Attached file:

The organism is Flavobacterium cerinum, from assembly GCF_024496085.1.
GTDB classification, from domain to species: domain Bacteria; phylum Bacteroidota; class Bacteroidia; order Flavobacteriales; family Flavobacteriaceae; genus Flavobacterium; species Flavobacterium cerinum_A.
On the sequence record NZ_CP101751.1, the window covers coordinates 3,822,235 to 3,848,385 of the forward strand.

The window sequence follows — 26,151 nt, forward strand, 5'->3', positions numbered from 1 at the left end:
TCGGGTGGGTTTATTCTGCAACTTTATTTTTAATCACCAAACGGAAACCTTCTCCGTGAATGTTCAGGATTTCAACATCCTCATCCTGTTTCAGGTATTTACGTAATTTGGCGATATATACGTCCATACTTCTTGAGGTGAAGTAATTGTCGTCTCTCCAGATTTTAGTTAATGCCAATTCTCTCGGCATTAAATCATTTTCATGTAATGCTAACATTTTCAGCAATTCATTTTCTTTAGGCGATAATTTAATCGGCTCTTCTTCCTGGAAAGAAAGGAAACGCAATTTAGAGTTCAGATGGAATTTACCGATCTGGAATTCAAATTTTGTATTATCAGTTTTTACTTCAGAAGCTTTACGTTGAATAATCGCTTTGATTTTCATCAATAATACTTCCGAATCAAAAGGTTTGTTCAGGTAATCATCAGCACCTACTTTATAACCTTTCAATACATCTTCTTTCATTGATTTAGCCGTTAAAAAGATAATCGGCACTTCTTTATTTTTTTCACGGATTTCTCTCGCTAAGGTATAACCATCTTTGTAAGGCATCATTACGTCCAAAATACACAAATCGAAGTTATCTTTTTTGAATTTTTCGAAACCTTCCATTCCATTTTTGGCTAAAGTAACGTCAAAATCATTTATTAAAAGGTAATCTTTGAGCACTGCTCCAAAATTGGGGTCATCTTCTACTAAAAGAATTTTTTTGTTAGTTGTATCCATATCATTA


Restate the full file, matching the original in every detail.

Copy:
The organism is Flavobacterium cerinum, from assembly GCF_024496085.1.
GTDB classification, from domain to species: domain Bacteria; phylum Bacteroidota; class Bacteroidia; order Flavobacteriales; family Flavobacteriaceae; genus Flavobacterium; species Flavobacterium cerinum_A.
On the sequence record NZ_CP101751.1, the window covers coordinates 3,822,235 to 3,848,385 of the forward strand.

The window sequence follows — 26,151 nt, forward strand, 5'->3', positions numbered from 1 at the left end:
TCGGGTGGGTTTATTCTGCAACTTTATTTTTAATCACCAAACGGAAACCTTCTCCGTGAATGTTCAGGATTTCAACATCCTCATCCTGTTTCAGGTATTTACGTAATTTGGCGATATATACGTCCATACTTCTTGAGGTGAAGTAATTGTCGTCTCTCCAGATTTTAGTTAATGCCAATTCTCTCGGCATTAAATCATTTTCATGTAATGCTAACATTTTCAGCAATTCATTTTCTTTAGGCGATAATTTAATCGGCTCTTCTTCCTGGAAAGAAAGGAAACGCAATTTAGAGTTCAGATGGAATTTACCGATCTGGAATTCAAATTTTGTATTATCAGTTTTTACTTCAGAAGCTTTACGTTGAATAATCGCTTTGATTTTCATCAATAATACTTCCGAATCAAAAGGTTTGTTCAGGTAATCATCAGCACCTACTTTATAACCTTTCAATACATCTTCTTTCATTGATTTAGCCGTTAAAAAGATAATCGGCACTTCTTTATTTTTTTCACGGATTTCTCTCGCTAAGGTATAACCATCTTTGTAAGGCATCATTACGTCCAAAATACACAAATCGAAGTTATCTTTTTTGAATTTTTCGAAACCTTCCATTCCATTTTTGGCTAAAGTAACGTCAAAATCATTTATTAAAAGGTAATCTTTGAGCACTGCTCCAAAATTGGGGTCATCTTCTACTAAAAGAATTTTTTTGTTAGTTGTATCCATATCATTA